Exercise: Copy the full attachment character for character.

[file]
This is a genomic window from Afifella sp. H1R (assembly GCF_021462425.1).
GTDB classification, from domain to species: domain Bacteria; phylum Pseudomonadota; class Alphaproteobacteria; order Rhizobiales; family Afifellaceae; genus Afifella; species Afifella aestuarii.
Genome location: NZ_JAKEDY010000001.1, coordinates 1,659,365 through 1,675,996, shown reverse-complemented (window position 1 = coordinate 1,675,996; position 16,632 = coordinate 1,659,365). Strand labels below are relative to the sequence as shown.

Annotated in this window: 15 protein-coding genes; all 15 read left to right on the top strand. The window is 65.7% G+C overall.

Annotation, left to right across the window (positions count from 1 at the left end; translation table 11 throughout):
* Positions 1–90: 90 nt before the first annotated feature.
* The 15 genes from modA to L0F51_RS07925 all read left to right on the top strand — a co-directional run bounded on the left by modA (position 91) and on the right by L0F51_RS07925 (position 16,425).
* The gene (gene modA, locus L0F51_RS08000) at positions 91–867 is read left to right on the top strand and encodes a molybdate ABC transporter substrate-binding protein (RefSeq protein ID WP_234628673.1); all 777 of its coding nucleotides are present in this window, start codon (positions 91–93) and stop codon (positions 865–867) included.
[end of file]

This is a genomic window from Afifella sp. H1R (assembly GCF_021462425.1).
GTDB classification, from domain to species: domain Bacteria; phylum Pseudomonadota; class Alphaproteobacteria; order Rhizobiales; family Afifellaceae; genus Afifella; species Afifella aestuarii.
Genome location: NZ_JAKEDY010000001.1, coordinates 1,659,365 through 1,675,996, shown reverse-complemented (window position 1 = coordinate 1,675,996; position 16,632 = coordinate 1,659,365). Strand labels below are relative to the sequence as shown.

Annotated in this window: 15 protein-coding genes; all 15 read left to right on the top strand. The window is 65.7% G+C overall.

Annotation, left to right across the window (positions count from 1 at the left end; translation table 11 throughout):
* Positions 1–90: 90 nt before the first annotated feature.
* The 15 genes from modA to L0F51_RS07925 all read left to right on the top strand — a co-directional run bounded on the left by modA (position 91) and on the right by L0F51_RS07925 (position 16,425).
* The gene (gene modA, locus L0F51_RS08000) at positions 91–867 is read left to right on the top strand and encodes a molybdate ABC transporter substrate-binding protein (RefSeq protein ID WP_234628673.1); all 777 of its coding nucleotides are present in this window, start codon (positions 91–93) and stop codon (positions 865–867) included.